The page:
Agri Business

Lower crop, poor prices and labour shortage haunt mango growers

Shobha Roy/ Rutam Vora Kolkata/Ahmedabad | Updated on May 15, 2020 Published on May 15, 2020

Mango growers across the key producing States of Uttar Pradesh, West Bengal and Gujarat are likely to be hit hard by a lower crop and poor prices this year.

Production in some of the key growing areas is expected to be down by at least 20-30 per cent on the back of untimely rains during the flowering season (in November-December), followed by hailstorms in March-April, which is typically the period when fruits mature and ripen. The situation will be aggravated by the lockdown-induced labour shortage during harvesting.

Mango harvesting is set to begin in the coming weeks in UP, Gujarat and West Bengal.

Lower production

S Insram Ali, President, Mango Growers’ Association of India, said production in UP, the largest mango growing State of India, is estimated to be lower by around 35-38 per cent this year at close to 28 lakh tonnes, as against the average production of 42-45 lakh tonnes.

“The crop this year was already estimated to be lower at around 30-35 lakh tonne as against an average crop of close to 45 lakh tonne. The unfavourable weather condition has further impacted the crop and the production is estimated to be lower by another 15-20 per cent. Coupled with this, most growers have been finding it difficult to get labour to spray pesticides and water in a timely manner and this is likely to impact the quality of produce,” Ali told BusinessLine.

Bengal estimates

The production estimates for the whole of West Bengal was not readily available. However, Malda, which is one of the key producing districts, accounting for nearly 40 per cent of the State’s total mango crop, is likely to witness 17 per cent drop in production at around 2.5 lakh tonne this year.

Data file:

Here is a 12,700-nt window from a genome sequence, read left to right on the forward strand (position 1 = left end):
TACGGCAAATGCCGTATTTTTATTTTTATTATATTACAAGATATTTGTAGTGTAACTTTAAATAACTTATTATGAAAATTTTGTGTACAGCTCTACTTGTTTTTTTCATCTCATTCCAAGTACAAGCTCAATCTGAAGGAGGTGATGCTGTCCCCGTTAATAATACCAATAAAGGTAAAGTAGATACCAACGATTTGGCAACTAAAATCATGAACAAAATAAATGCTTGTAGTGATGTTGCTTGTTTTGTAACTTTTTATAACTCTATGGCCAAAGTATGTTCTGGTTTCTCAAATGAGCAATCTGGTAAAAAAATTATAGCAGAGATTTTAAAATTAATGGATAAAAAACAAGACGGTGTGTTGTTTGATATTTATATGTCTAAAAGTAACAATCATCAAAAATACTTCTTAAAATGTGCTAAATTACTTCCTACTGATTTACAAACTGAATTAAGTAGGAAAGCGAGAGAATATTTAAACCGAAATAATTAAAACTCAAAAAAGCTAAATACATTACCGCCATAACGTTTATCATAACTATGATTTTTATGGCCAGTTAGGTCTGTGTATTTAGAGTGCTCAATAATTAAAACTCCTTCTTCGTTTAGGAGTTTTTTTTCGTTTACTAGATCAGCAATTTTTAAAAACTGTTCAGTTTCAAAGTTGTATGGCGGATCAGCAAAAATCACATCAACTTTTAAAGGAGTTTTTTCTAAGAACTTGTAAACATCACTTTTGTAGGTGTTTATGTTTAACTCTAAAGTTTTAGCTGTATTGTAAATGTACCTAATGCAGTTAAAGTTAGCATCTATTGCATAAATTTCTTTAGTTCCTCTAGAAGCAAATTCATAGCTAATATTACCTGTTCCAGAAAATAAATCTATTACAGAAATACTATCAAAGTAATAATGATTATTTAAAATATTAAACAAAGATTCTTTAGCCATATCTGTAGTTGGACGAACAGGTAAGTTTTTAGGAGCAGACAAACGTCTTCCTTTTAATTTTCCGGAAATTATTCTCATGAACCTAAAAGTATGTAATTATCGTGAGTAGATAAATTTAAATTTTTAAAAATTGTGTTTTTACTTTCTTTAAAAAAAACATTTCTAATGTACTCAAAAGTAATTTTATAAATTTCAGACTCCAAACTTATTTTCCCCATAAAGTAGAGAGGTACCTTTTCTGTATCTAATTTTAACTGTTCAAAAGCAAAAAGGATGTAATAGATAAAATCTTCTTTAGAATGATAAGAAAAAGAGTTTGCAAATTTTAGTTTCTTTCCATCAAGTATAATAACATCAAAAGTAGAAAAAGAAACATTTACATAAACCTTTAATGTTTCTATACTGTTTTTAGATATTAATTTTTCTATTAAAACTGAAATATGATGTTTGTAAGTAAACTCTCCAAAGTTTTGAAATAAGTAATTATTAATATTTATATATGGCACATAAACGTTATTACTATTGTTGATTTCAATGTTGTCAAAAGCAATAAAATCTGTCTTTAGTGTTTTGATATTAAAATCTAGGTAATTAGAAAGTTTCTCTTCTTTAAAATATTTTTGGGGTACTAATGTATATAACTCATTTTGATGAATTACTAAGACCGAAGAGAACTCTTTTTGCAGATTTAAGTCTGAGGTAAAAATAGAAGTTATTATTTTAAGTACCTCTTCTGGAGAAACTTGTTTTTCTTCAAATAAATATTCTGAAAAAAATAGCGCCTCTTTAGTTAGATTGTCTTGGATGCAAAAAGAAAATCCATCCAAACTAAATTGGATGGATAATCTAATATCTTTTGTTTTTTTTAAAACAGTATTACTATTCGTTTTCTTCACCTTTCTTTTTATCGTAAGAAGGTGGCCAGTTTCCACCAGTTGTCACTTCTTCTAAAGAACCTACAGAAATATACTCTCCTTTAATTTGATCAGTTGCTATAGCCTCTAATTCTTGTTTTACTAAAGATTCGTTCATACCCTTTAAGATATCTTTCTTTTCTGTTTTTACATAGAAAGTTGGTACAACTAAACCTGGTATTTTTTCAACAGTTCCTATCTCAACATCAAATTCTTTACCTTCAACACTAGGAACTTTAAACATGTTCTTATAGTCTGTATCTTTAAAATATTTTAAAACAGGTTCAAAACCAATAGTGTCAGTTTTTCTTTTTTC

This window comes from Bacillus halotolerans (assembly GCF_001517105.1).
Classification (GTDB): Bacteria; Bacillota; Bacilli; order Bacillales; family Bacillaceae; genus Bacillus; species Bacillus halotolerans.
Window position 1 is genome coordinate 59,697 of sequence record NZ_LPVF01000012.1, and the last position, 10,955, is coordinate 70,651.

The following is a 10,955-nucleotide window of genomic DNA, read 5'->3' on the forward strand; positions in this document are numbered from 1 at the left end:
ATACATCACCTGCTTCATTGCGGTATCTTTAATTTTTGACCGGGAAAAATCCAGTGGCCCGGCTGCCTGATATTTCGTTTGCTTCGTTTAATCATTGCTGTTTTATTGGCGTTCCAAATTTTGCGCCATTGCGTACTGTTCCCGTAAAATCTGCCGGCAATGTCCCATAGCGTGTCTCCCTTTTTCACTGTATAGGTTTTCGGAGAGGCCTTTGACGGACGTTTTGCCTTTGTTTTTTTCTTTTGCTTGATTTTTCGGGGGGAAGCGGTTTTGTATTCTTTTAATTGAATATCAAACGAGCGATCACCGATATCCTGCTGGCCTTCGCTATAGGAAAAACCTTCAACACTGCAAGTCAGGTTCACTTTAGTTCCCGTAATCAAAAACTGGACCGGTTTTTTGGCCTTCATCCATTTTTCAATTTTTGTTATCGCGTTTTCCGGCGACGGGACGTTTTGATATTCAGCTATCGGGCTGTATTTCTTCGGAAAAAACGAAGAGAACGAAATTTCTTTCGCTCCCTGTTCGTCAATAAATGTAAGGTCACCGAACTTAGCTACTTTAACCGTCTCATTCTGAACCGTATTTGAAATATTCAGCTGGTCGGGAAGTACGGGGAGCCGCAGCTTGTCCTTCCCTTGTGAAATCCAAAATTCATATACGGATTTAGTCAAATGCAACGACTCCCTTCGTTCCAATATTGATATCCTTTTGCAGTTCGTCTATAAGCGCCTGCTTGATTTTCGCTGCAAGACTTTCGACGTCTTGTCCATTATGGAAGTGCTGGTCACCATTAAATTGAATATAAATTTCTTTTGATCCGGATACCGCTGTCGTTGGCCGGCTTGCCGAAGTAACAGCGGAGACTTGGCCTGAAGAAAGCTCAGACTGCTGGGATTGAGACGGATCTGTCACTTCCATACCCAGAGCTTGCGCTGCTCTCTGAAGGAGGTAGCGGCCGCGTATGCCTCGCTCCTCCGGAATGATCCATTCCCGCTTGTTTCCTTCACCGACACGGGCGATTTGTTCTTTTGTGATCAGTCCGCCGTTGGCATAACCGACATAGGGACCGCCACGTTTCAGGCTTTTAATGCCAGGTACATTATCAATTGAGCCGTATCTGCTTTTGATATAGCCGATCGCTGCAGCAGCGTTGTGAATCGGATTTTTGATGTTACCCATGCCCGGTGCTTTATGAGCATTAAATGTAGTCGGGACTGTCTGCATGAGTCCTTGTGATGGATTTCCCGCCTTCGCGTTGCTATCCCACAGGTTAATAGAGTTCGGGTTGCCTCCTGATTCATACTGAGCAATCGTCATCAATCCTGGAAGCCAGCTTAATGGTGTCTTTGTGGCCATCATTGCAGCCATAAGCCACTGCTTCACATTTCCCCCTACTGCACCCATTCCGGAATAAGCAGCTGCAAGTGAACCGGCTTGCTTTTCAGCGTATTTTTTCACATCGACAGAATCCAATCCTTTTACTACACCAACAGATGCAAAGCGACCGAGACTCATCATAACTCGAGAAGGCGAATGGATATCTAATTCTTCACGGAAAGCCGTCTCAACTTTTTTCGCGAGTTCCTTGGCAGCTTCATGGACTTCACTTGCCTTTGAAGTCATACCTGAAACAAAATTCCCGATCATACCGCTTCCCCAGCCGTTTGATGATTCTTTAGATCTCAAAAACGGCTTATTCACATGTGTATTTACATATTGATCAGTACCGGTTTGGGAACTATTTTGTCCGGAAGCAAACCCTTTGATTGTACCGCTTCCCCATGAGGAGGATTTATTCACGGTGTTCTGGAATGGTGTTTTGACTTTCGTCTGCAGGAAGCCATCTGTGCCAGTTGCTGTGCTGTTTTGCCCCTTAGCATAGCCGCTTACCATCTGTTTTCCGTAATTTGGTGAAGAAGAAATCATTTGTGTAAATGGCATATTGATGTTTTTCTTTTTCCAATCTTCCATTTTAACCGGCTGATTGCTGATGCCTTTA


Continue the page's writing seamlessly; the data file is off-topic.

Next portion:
“We had heavy rains in March, April and also May. We had expected a crop close to 3 lakh tonnes during the flowering season, but as per our current estimates, we have lost close to 60,000 tonnes of crop,” said Rahul Chakraborty, director horticulture of Malda district.

The crop condition in Kutch, Saurashtra and South Gujarat initially appeared to be good. However, climatic adversity during January-February damaged the flowering and lowered the crop prospects.

"Kesar mango crop is delayed by about 20-25 days due to climatic adversities. We expect about 25 per cent lower crop this year. The mandis will open on May 17. However, the trade practice has changed from wholesale buyers to bulk purchases by residential societies from big cities such as Ahmedabad and Rajkot,” said Harsukhbhai Jasaniya from Keshod mango APMC in Junagadh.

Labour shortage

The lockdown-induced labour disruption is hampering mango harvesting. Batuksinh Jadeja, a mango grower from Kutch district, said he faces acute shortage of labour after his regular farm labourers left for Uttar Pradesh and Jharkhand.

“These labourers have special skills to pluck the fruit, sort and grade it according to weight and quality and suitably pack in a box. It is difficult to substitute them with locals,” Jadeja said, adding that he had offered 30 per cent higher wages but they were not willing to stay back. This causes uncertainty for executing the export orders for mango crop.

Published on May 15, 2020

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